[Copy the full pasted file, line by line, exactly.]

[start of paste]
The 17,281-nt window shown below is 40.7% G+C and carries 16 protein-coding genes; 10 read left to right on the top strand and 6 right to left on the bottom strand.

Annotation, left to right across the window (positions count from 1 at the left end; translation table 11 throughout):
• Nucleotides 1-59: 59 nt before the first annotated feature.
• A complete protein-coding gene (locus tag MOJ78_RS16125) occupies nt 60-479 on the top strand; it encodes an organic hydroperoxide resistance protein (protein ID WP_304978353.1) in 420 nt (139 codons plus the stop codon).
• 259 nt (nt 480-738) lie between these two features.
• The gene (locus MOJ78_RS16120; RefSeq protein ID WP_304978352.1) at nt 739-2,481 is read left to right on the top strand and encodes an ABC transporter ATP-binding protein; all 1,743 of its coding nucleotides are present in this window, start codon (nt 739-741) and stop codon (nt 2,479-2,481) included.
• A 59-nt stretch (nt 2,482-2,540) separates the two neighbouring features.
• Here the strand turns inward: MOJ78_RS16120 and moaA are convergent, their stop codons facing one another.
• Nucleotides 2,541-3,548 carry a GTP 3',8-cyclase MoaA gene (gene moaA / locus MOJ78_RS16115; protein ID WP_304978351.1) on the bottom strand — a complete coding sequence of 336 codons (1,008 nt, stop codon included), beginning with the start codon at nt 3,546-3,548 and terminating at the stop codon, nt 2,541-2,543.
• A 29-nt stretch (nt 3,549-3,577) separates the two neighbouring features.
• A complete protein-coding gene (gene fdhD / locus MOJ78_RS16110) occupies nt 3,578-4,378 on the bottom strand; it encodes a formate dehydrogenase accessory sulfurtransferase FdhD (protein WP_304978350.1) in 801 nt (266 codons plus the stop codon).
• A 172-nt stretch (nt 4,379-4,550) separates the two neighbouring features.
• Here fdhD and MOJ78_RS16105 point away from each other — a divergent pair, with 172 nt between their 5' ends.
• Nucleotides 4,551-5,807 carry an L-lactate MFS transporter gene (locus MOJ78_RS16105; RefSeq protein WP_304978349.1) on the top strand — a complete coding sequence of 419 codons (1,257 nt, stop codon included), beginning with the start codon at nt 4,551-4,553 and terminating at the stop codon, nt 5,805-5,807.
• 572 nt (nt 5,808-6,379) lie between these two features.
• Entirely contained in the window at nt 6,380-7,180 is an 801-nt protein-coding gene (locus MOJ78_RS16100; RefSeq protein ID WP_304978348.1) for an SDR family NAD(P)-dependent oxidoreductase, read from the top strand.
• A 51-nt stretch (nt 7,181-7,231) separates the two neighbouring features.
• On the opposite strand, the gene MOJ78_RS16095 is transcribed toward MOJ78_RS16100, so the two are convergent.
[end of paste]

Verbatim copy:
The 17,281-nt window shown below is 40.7% G+C and carries 16 protein-coding genes; 10 read left to right on the top strand and 6 right to left on the bottom strand.

Annotation, left to right across the window (positions count from 1 at the left end; translation table 11 throughout):
• Nucleotides 1-59: 59 nt before the first annotated feature.
• A complete protein-coding gene (locus tag MOJ78_RS16125) occupies nt 60-479 on the top strand; it encodes an organic hydroperoxide resistance protein (protein ID WP_304978353.1) in 420 nt (139 codons plus the stop codon).
• 259 nt (nt 480-738) lie between these two features.
• The gene (locus MOJ78_RS16120; RefSeq protein ID WP_304978352.1) at nt 739-2,481 is read left to right on the top strand and encodes an ABC transporter ATP-binding protein; all 1,743 of its coding nucleotides are present in this window, start codon (nt 739-741) and stop codon (nt 2,479-2,481) included.
• A 59-nt stretch (nt 2,482-2,540) separates the two neighbouring features.
• Here the strand turns inward: MOJ78_RS16120 and moaA are convergent, their stop codons facing one another.
• Nucleotides 2,541-3,548 carry a GTP 3',8-cyclase MoaA gene (gene moaA / locus MOJ78_RS16115; protein ID WP_304978351.1) on the bottom strand — a complete coding sequence of 336 codons (1,008 nt, stop codon included), beginning with the start codon at nt 3,546-3,548 and terminating at the stop codon, nt 2,541-2,543.
• A 29-nt stretch (nt 3,549-3,577) separates the two neighbouring features.
• A complete protein-coding gene (gene fdhD / locus MOJ78_RS16110) occupies nt 3,578-4,378 on the bottom strand; it encodes a formate dehydrogenase accessory sulfurtransferase FdhD (protein WP_304978350.1) in 801 nt (266 codons plus the stop codon).
• A 172-nt stretch (nt 4,379-4,550) separates the two neighbouring features.
• Here fdhD and MOJ78_RS16105 point away from each other — a divergent pair, with 172 nt between their 5' ends.
• Nucleotides 4,551-5,807 carry an L-lactate MFS transporter gene (locus MOJ78_RS16105; RefSeq protein WP_304978349.1) on the top strand — a complete coding sequence of 419 codons (1,257 nt, stop codon included), beginning with the start codon at nt 4,551-4,553 and terminating at the stop codon, nt 5,805-5,807.
• 572 nt (nt 5,808-6,379) lie between these two features.
• Entirely contained in the window at nt 6,380-7,180 is an 801-nt protein-coding gene (locus MOJ78_RS16100; RefSeq protein ID WP_304978348.1) for an SDR family NAD(P)-dependent oxidoreductase, read from the top strand.
• A 51-nt stretch (nt 7,181-7,231) separates the two neighbouring features.
• On the opposite strand, the gene MOJ78_RS16095 is transcribed toward MOJ78_RS16100, so the two are convergent.